NH Senator Kelly Ayotte Hits The Streets With Manchester Police As Man Nearly Dies Of Drug Overdose

Sen. Kelly Ayotte looks on as Manchester Police and Fire officials attempt to save man from a drug overdose. (Photo via ManchesterInformation.Com)

New Hampshire Sen. Kelly Ayotte found herself in an unusual place last weekend: alongside the Manchester Police Department while they conducted patrols.

From traffic stops to bail arrests, Ayotte joined fellow Senator Jeanne Shaheen and Gov. Maggie Hassan for the ride along in an effort to learn more first-hand about what New Hampshire’s police officers see every day.

The state’s drug problem was on full display during the weekend as the politicians witnessed a man in critical condition get transported to the hospital after nearly overdosing on what is believed to be heroin.

According to ManchesterInformation.com:

US Senator Kelly Ayotte did a ride along with MPD on Saturday beginning with Roll Call at 3:30 and then hit the streets.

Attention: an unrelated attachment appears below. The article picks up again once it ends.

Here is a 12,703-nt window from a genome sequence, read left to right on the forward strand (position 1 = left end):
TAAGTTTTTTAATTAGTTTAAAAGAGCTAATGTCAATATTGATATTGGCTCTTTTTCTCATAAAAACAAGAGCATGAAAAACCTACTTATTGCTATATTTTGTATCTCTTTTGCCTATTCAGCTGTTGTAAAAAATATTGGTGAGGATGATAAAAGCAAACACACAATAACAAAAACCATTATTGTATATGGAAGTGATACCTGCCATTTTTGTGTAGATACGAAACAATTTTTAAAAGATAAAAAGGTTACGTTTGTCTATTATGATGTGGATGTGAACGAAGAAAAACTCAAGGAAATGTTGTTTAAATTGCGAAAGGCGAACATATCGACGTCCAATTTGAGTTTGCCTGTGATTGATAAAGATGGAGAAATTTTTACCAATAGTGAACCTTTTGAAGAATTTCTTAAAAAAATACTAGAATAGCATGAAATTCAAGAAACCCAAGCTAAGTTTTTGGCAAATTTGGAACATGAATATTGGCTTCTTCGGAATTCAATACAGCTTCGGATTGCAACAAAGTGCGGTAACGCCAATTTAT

The first was a traffic stop, the second an arrest for bail conditions, and the third was potential fatal overdose on Manchester’s East Side. MFD, AMR, and MPD responded to an aprox 30 year old male not breathing and no pulse.

When on scene they began CPR and administered Narcan. After approx 15 minutes the person was transported to the Elliot in critical condition.

Manchester PD also brought the pols to the sites of recent drug arrests.

MPD Chief Willard and Sgt Brandon Murphy took a large group on a tour of recent drug arrests.

144 Lake Ave was on address which had two competing drug operations, but due to the demand they both co-existed without the normal violence.

A Central Street address within the sight lines of 144 Lake Ave was another drug operation.

We learned that these operations involved people from New York City. Officials explained the drug market is so strong it is attracting operations from NY and Mexico. Drug prices in NH result in profits 2 to 3 times higher than Mass and other big cities, attracting more dealers.

It was also explained that in many of the operations now they are recruiting addicts to make the actual drug transactions to avoid prosecution of the “king pins”. The addicts are usually paid in drugs vs cash. We learned that any given time there are multiple look outs doing counter surveillance detecting investigators.

A Senate U.S. Senate Homeland Security and Governmental Affairs Committee hearing was held today at St. Anslem College to discuss the state’s drug epidemic.